PHOTO CAPTION: A boy scout member of Seoul American High school helps out service member with registration during the DOD Bone Marrow Donor Drive held at the Yongsan Exchange, April. 26. (U.S. Army photo by Pfc. Jung Ji-hoon)
April 30, 2013
By Pfc. Jung Ji-hoon (IMCOM)
YONGSAN GARRISON, Republic of Korea -- Selfless service is not only a core value of the Army, but also a virtue that military personal are expected to demonstrate in their daily lives. However, it is usually not easy to give away your property, especially to a stranger.
More than 500 people among DOD suffer with deadly disorders like leukemia, and need life saving bone marrow transplants. In order to support these families and other potential patients, DOD runs a marrow donation program. USFK held a drive was held in Yongsan Exchange, April 26 - 27.
In true volunteer spirit many people registered for the program, willing to help a stranger they may never meet.
"I am here to do the right thing," said John Wolf, who registered as a bone marrow donor that day. "It is always a good thing to help somebody else, and everybody needs a help out. It does not matter if the people in need are strangers or not. So that is why I am here to register for this."
During the drive, Lt. Gen. John. D. Johnson, the Eighth Army commander, visited the site to encourage the volunteers and register himself as a donor. Johnson also inspired the new donors and drive coordinators, quoting that they are showing true volunteerism.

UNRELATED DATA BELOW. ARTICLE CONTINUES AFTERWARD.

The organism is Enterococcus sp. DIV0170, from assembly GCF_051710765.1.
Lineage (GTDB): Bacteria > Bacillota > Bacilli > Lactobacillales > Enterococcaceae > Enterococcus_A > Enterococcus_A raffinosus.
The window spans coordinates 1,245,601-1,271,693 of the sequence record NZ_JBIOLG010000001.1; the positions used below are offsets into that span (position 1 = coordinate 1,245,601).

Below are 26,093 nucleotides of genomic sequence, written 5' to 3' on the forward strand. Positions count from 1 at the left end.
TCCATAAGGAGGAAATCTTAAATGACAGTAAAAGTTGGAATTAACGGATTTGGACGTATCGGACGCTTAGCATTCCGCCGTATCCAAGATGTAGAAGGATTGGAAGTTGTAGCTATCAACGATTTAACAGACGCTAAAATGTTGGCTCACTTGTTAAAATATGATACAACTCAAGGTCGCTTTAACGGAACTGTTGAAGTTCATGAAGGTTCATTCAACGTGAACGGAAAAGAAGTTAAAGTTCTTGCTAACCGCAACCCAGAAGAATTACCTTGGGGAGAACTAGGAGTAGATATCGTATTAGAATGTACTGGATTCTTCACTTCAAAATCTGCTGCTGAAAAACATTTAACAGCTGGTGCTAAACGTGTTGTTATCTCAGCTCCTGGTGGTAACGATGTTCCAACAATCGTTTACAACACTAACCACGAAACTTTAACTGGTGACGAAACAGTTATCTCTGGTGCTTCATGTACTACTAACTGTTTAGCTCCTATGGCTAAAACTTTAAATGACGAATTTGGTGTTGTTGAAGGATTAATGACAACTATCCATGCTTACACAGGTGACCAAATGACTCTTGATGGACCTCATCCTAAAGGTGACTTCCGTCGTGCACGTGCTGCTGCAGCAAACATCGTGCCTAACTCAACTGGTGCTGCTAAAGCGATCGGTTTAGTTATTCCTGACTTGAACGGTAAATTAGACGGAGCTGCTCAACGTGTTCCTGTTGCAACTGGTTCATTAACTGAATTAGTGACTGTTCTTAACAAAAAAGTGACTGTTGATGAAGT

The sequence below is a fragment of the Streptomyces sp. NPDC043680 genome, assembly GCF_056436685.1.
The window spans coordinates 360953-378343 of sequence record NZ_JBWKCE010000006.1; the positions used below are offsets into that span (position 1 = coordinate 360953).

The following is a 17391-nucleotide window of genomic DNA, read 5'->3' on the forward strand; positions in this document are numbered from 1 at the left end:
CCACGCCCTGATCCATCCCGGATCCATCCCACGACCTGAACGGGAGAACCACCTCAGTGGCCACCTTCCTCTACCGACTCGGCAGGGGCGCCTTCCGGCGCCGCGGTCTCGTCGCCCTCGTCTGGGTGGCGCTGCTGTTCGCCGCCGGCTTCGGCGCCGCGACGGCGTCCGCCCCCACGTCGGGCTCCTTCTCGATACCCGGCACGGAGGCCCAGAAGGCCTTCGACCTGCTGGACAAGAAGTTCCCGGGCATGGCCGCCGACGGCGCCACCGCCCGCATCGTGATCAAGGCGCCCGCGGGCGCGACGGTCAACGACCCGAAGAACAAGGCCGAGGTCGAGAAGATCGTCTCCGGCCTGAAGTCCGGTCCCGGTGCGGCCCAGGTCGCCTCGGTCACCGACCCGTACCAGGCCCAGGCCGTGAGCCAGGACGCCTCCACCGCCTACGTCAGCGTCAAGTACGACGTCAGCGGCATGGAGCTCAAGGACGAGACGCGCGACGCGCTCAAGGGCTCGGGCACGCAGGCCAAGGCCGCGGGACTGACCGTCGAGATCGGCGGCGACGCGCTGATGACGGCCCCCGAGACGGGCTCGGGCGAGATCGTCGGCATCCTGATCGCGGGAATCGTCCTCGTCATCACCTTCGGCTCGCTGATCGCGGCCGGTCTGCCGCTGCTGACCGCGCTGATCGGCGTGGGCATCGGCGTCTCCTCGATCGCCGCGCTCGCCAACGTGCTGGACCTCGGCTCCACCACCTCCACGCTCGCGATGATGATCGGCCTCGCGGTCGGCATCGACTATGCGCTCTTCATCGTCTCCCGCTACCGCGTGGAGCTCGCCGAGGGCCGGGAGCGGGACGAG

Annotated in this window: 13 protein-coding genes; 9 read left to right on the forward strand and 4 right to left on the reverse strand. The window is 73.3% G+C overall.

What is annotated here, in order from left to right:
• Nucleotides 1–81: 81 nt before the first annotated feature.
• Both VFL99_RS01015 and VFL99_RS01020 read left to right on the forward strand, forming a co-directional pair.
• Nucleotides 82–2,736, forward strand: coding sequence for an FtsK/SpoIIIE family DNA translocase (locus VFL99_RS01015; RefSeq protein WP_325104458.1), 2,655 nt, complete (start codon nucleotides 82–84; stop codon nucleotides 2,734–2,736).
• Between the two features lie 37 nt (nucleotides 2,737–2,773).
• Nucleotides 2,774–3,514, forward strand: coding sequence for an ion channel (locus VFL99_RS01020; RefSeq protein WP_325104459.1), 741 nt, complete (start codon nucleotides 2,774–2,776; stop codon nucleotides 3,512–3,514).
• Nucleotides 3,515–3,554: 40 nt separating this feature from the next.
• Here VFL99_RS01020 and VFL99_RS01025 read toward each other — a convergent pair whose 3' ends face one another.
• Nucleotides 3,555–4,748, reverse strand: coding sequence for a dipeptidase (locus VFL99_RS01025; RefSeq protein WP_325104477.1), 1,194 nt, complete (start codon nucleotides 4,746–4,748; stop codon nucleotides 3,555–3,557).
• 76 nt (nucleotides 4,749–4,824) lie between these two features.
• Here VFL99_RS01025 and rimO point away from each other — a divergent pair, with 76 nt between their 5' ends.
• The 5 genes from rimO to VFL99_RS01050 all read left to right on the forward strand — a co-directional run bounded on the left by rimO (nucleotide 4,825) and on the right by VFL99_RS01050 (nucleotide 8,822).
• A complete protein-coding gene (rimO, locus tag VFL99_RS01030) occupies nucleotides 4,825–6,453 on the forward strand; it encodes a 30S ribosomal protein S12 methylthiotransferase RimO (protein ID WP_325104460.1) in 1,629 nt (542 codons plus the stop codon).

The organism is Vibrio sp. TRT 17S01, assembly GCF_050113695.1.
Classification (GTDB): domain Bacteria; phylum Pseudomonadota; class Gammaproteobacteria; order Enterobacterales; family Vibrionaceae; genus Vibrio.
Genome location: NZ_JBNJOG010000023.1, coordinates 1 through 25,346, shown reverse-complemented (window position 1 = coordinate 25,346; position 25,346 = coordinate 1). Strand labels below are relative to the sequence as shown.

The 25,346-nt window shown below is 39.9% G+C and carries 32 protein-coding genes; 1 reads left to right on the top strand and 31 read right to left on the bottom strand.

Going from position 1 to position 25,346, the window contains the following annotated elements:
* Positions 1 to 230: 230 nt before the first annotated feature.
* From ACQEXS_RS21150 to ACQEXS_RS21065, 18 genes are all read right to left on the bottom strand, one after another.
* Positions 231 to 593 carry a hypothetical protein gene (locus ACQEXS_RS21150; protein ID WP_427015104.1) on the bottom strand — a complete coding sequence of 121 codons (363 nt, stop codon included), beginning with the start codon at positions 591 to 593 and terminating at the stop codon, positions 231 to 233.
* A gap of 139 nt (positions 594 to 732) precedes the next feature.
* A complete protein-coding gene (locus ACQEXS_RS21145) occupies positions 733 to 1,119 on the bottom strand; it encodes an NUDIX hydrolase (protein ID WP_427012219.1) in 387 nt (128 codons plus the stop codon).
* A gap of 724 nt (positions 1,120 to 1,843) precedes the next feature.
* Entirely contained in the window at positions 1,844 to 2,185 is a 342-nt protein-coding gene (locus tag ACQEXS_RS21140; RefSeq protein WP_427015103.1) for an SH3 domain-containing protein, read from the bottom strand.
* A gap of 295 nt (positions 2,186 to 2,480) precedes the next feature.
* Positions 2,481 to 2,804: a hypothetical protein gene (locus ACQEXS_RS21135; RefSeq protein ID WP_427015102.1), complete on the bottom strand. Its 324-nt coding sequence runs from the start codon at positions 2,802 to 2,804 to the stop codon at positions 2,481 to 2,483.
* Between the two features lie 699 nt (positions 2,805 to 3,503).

"The process for registering as a bone marrow donor is a simple one," Johnson said. "Yet, many people do not register because of their fear and indifference. So I really thank for those who are here today, willing to help others voluntarily. Also, I thank for the volunteers who came here to help the event go on smoothly."
In addition to saving people's lives, bone marrow donor registration helps soldiers to be prepared for possible CBRN attack. Navy Capt. Krista Dellapina, the chief of operational law for USFK and a donor herself, explained the meaning of the drive she coordinated, and emphasized its importance in the perspective of acquiring mission readiness.
"This event means a lot to us all," Dellapina said. "Firstly, the people who need bone marrow donation may be able to find matching marrows. Next, it inspires everyone to come up and show their warmth, which will bond the community together. Lastly, this drive allows DOD to create a database to use in case service members' marrow is contaminated by chemical attacks."
For more about the DOD bone marrow donor program, visit www.dodmarrow.com .